My mother told me that Charlotte discovered that Charles had had another family after he died. This family was not mentioned in his will, but we know there was a lost “side letter”, in which it seems he left a bequest. Charlotte wrote to Slade, cryptically saying that following her “dear husband’s death” she had had “very many other very heavy expenses to meet that no one knows of or suspects”.
I have searched high and low for this family, but only recently found the VDL Company Tenantry Report for August 1849, which showed Charles had an unnamed “wife” and “child”. It clearly wasn’t a formalised relationship. Charles did not abandon his secret family, as otherwise I would not have heard about them.
After Charles died, Charlotte had to take care of her investment. Her typically feminine Victorian education had not prepared her for this, but she worked hard to understand and to contribute intelligently.
She remarried in 1883, to the accomplished William Knighton. They signed a pre-marital deed, described by Charlotte to Slade as follows: “I have had a special clause put in … that the management of Glengallan should be carried on by you & by me as heretofore, no one else in England knows as much about it as I do, & I still feel quite capable of doing my part & you will find all just as before.” This prevented Knighton from interfering, though he did help when she was ill, or when family crises intervened. I know Slade didn’t find the Knightons easy to deal with, and vice versa, but relations were always respectful.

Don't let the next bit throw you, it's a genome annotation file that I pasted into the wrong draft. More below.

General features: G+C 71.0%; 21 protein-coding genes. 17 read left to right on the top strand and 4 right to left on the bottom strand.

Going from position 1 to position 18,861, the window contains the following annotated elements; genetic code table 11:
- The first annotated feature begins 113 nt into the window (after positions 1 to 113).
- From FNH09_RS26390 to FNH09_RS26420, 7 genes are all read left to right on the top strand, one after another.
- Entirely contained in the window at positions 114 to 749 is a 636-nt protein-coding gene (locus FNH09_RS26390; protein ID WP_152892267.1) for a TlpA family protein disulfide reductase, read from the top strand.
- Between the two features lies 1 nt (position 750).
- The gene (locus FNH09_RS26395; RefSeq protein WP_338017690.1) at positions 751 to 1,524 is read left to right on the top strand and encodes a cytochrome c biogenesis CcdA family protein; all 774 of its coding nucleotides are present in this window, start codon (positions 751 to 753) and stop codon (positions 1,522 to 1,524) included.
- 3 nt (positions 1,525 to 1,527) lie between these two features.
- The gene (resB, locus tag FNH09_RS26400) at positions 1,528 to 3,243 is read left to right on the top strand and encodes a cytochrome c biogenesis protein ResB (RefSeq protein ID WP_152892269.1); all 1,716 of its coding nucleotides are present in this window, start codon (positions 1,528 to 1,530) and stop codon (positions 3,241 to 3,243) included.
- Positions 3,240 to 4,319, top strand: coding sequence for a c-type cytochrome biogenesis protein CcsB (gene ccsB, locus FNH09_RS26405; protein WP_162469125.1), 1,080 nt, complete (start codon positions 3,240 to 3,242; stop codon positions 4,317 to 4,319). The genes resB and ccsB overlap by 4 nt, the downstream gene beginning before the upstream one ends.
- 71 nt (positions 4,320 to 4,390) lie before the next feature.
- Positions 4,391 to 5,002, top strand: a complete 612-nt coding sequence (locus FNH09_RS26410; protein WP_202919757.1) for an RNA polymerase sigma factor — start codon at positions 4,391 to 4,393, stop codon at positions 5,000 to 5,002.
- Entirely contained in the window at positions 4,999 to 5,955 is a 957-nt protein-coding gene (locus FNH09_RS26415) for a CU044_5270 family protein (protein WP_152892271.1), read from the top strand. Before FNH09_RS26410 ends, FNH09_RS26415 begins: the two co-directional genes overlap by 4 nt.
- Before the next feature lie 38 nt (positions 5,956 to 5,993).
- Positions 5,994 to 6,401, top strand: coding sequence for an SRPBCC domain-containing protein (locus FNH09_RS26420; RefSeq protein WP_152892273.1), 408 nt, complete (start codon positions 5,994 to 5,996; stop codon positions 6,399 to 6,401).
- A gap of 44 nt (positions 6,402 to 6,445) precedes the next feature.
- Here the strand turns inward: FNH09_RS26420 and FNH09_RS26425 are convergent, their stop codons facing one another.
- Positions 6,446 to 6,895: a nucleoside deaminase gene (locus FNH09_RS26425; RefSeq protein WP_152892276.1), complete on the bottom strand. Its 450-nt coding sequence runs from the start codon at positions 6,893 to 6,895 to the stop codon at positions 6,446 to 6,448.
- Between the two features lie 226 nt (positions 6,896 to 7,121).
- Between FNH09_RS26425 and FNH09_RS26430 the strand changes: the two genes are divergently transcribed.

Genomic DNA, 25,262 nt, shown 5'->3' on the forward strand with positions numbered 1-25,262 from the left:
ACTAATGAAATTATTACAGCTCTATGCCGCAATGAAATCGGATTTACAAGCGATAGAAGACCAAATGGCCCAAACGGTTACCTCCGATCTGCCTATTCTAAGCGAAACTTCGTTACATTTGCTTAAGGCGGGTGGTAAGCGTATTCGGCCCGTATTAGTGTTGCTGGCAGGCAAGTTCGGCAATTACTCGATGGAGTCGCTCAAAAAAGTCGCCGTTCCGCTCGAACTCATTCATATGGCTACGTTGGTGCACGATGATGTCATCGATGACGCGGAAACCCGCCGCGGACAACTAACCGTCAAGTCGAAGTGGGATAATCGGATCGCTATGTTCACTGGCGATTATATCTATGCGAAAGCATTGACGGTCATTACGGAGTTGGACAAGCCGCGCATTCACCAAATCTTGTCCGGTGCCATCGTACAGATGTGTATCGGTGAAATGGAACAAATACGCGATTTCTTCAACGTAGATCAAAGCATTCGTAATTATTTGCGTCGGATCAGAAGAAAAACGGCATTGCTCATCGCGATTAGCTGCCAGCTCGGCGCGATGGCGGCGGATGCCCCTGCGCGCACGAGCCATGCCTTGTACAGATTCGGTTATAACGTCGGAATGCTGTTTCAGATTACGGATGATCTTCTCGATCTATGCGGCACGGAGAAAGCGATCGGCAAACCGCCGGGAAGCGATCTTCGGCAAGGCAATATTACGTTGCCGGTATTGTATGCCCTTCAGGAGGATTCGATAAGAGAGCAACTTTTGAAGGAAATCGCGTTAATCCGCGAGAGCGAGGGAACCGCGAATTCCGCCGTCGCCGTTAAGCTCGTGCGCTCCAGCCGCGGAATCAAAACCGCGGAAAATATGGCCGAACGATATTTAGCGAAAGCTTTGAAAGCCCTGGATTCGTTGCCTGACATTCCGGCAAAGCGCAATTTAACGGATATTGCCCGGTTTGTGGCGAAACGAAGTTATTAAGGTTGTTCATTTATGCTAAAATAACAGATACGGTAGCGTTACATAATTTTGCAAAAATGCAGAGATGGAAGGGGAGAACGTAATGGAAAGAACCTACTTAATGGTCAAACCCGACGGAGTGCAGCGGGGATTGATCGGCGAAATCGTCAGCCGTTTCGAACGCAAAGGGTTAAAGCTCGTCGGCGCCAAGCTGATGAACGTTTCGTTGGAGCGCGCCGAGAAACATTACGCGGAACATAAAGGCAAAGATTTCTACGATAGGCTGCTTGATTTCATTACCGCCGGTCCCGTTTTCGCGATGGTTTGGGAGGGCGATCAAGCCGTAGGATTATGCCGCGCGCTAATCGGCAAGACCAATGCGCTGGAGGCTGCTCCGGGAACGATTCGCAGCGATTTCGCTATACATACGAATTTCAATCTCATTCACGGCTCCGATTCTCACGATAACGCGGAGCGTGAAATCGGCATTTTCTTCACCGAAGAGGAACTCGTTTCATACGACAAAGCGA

Knighton died in 1900, and in 1905 Marshall & Slade was dissolved, after the Government’s repurchase of Glengallan for closer settlement. Charlotte died of old age in 1922 at her home, Caberfeigh, in Redhill, Surrey. She was a remarkable woman: she was raised to be a traditional Victorian wife and mother, but became a successful Victorian capitalist.
The Marshalls’ substantial investment in Glengallan wouldn’t have been as lucrative as it was without the exceptional skill, hard work, and intelligence of both Deuchar and Slade. As the Brisbane Courier noted in November 1872, Charles Marshall had “taken into partnership … William B. Slade, one of the cleverest and most respected of the young gentlemen in the district”; and the Queenslander said in 1932 that “It was Mr. Deuchar who laid the foundation of the noted Shorthorn and merino studs on Glengallan.”
How different would all their lives have been if John Deuchar and Charles Marshall had been as long-lived as William Ball Slade.
In preparation for her speech, Megan prepared a summary of information regarding the Marshalls and their families. It proved to be too long for the dinner and had to be edited to yield this speech. The longer, more detailed summary can be found HERE.